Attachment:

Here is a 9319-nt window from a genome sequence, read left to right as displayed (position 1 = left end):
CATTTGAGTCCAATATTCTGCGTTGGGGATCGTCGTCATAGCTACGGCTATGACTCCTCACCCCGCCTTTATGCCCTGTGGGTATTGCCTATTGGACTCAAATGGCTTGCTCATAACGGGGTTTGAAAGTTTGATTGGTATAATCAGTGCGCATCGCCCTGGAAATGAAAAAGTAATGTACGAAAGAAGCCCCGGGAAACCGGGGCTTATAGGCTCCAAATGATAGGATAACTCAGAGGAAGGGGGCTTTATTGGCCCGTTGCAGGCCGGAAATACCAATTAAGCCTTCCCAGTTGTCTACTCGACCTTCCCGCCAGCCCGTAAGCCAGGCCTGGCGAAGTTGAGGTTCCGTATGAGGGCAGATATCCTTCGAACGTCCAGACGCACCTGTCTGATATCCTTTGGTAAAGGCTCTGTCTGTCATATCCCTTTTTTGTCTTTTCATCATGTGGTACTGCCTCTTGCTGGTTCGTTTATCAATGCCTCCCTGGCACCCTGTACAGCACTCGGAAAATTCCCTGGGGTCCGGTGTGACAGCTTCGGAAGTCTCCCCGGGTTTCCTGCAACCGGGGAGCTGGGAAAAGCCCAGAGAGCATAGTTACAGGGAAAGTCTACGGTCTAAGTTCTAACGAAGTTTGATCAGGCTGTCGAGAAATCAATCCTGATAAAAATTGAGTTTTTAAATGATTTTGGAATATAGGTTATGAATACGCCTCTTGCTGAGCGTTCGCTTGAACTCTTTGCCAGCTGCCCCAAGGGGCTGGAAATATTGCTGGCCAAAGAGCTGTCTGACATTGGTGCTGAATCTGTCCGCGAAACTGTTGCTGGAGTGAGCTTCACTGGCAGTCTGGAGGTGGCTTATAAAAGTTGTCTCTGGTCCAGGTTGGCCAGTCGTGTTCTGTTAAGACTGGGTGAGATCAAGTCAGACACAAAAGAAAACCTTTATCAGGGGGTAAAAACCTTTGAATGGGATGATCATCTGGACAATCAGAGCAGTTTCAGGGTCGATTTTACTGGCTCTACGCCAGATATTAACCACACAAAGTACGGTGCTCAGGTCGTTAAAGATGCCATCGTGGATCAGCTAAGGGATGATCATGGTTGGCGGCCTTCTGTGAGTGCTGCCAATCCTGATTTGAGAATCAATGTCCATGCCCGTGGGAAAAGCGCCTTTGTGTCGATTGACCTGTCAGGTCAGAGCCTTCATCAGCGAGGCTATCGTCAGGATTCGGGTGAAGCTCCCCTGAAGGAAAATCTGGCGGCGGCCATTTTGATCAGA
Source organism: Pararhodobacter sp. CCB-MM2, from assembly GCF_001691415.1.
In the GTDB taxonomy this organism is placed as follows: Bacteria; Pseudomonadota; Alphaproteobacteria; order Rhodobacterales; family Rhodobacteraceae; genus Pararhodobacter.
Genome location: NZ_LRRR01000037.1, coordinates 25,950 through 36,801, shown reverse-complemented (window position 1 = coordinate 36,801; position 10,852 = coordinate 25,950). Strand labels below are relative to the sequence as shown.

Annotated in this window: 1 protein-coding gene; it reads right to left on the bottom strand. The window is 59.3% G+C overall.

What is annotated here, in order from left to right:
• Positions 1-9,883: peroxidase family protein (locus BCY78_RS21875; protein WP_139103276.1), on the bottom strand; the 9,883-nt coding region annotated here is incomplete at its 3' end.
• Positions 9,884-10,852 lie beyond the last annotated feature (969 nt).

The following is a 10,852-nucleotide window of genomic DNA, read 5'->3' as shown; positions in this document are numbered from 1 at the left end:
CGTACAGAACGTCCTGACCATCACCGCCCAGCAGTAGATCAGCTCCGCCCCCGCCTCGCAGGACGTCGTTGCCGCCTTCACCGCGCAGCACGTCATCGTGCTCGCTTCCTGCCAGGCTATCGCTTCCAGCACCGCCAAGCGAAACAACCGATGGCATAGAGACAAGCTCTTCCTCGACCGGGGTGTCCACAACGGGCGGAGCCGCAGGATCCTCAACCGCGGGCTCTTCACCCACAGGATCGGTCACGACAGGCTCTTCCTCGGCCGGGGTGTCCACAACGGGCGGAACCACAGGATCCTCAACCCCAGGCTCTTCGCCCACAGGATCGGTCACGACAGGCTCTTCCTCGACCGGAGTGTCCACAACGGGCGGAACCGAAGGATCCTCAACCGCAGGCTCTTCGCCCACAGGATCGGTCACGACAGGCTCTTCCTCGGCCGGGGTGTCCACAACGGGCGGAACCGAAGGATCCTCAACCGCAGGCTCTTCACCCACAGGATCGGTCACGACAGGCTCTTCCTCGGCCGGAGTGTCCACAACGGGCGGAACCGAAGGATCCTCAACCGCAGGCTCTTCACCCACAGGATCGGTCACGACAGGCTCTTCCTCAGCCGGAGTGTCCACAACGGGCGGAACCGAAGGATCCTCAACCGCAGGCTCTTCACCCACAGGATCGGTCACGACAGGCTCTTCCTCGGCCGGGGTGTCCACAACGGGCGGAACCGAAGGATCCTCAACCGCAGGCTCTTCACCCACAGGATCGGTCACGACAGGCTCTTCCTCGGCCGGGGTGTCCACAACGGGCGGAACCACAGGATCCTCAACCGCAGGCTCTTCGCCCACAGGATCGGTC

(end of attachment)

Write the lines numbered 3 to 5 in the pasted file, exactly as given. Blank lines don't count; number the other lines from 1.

Source organism: Pararhodobacter sp. CCB-MM2, from assembly GCF_001691415.1.
In the GTDB taxonomy this organism is placed as follows: Bacteria; Pseudomonadota; Alphaproteobacteria; order Rhodobacterales; family Rhodobacteraceae; genus Pararhodobacter.
Genome location: NZ_LRRR01000037.1, coordinates 25,950 through 36,801, shown reverse-complemented (window position 1 = coordinate 36,801; position 10,852 = coordinate 25,950). Strand labels below are relative to the sequence as shown.